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When Under Threat From Poaching, Elephants Change Their Travel Habits

An amazing adaptation with a sad cause.

Female elephants, who usually travel with calves, are far more likely to adopt a new, risk-averse behavior.
Female elephants, who usually travel with calves, are far more likely to adopt a new, risk-averse behavior. Public Domain

Elephants never forget, we learned as children. Now, in less innocent times, we learn that they also have an uncanny ability to know when their lives are in danger. New research from the University of Twente in the Netherlands, Save the Elephants, and the Kenya Wildlife Service has found that these giants change their behavior when there is a high threat of poaching. At night, they spend less time sleeping and more time foraging and traveling than they normally would.

A famous example is Morgan, a Kenyan bull elephant who made a long march from his home last year. Researchers tracked his journey with a GPS collar, and the world watched as he briefly crossed into war-torn Somalia—once home to thousands of elephants. It’s not known why Morgan made this 130-mile journey, though it’s thought he may have been searching for a mate. Seemingly guided by some internal compass, he moved only when the sun was down. During the day, he studiously concealed himself. And he survived the trip.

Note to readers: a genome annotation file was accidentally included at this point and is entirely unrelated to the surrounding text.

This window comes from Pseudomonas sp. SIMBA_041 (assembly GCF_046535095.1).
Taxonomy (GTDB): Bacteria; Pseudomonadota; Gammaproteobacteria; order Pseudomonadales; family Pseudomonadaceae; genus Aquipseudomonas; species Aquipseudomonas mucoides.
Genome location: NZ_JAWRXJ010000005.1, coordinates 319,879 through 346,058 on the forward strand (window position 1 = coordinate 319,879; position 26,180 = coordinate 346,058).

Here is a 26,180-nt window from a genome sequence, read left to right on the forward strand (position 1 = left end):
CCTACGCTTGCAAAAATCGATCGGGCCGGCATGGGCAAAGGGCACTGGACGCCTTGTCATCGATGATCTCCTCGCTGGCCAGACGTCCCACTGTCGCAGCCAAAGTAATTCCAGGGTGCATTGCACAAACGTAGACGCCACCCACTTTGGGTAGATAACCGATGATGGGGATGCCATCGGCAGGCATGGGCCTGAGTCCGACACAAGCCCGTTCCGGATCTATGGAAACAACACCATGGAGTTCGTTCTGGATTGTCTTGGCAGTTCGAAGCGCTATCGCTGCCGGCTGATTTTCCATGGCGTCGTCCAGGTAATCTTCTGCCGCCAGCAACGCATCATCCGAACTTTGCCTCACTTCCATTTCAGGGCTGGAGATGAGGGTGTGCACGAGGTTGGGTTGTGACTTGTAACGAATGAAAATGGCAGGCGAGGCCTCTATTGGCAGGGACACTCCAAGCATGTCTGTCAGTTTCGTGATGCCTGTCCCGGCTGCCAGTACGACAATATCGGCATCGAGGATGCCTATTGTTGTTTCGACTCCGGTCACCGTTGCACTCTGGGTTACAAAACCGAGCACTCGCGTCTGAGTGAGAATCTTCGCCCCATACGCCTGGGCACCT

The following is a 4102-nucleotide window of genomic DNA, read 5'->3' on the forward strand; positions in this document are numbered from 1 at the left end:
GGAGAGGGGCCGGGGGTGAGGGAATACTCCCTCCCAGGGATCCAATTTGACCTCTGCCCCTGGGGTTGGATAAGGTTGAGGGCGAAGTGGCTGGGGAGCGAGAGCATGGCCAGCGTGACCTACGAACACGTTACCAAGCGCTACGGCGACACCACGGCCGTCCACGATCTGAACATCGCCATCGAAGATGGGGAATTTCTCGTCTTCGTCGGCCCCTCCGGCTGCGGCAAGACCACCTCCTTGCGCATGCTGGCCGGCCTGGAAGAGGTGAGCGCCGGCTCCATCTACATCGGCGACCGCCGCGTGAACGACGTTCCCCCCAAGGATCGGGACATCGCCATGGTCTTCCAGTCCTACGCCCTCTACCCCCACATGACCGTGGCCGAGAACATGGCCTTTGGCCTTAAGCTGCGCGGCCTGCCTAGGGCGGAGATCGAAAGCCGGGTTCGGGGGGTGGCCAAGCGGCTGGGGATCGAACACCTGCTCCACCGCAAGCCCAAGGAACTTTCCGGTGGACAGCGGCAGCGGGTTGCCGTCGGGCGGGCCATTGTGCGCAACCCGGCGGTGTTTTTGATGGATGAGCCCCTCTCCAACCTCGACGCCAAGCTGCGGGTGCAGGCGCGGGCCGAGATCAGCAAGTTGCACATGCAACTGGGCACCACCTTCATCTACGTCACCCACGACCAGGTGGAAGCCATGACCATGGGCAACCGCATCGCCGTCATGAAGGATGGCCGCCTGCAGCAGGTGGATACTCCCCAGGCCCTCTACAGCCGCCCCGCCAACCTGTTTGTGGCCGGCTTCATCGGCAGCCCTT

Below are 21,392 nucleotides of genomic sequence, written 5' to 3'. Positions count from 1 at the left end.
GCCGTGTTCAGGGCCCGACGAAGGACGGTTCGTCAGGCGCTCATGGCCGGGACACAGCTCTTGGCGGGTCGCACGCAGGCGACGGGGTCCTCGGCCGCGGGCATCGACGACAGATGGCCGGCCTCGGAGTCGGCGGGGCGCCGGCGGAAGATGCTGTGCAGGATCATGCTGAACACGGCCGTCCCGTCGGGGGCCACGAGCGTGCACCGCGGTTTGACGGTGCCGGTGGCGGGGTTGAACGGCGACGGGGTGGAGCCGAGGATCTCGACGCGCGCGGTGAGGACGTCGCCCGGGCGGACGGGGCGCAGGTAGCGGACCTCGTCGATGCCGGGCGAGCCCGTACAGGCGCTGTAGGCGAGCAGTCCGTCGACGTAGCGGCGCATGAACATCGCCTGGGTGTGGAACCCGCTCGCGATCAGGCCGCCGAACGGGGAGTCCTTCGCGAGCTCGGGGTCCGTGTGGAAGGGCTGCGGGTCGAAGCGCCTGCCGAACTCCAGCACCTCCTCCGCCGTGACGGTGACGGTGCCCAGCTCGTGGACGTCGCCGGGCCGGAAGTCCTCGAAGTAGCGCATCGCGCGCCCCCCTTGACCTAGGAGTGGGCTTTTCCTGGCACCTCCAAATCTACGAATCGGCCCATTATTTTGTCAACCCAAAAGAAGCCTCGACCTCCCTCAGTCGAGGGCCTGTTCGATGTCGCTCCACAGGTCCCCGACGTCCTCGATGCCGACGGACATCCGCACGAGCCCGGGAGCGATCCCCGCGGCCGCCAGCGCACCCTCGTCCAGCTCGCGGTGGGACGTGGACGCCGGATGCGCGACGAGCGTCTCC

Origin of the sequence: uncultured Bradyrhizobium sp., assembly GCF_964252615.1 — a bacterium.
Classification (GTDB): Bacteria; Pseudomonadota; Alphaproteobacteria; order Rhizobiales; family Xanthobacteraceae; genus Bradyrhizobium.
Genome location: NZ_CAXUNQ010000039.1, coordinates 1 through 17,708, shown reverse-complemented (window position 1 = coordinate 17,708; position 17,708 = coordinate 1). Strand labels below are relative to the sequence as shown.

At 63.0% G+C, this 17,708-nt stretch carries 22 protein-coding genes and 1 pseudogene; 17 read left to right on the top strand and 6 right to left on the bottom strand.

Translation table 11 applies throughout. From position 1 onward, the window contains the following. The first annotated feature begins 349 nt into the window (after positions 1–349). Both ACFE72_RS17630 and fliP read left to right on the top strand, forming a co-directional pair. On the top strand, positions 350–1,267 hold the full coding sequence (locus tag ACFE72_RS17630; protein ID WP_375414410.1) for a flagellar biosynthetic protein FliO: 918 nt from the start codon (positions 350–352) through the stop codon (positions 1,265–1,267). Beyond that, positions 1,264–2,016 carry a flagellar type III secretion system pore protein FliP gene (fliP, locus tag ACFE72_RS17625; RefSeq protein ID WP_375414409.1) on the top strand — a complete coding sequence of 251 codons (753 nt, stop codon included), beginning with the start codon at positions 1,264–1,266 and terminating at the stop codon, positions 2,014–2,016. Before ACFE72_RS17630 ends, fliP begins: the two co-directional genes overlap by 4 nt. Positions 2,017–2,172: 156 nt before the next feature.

For this new study, researchers tracked some 60 elephants between 2002 and 2009, when poaching levels were more moderate, and 2010 and 2012, when demand for illegal ivory soared, sparking a poaching crisis. “The escalation of poaching has become the greatest immediate threat to the survival of elephants,” the study’s lead author, Festus Ihwagi, said in a statement. “As most poaching occurs during the daytime, their transition to nocturnal behavior appears to be a direct result of the prevailing poaching levels.”

As more and more elephants were killed, the survivors began to spend their nights journeying and their days hidden in thick jungle, much like Morgan. This was especially true for female elephants, who have far more to lose than males. Many travel with a calf in tow, and they live in a tightly bonded family structure.

“This study shows the adaptability of Earth’s largest land mammal to adapt their behavior flexibly in order to stay safe,” Save the Elephants’ founder, Iain Douglas-Hamilton, said in the statement. “This alteration in movement behavior by elephants has implications for their foraging strategy, reproduction and survival, which are not yet fully understood.” It’s also not yet known how this striking new behavior can be used to help conservationists and wildlife managers protect the animals. At least, researchers suggest, it could constitute a kind of “early-warning system,” a way for elephants to communicate to us a threat that we don’t see and feel as they do.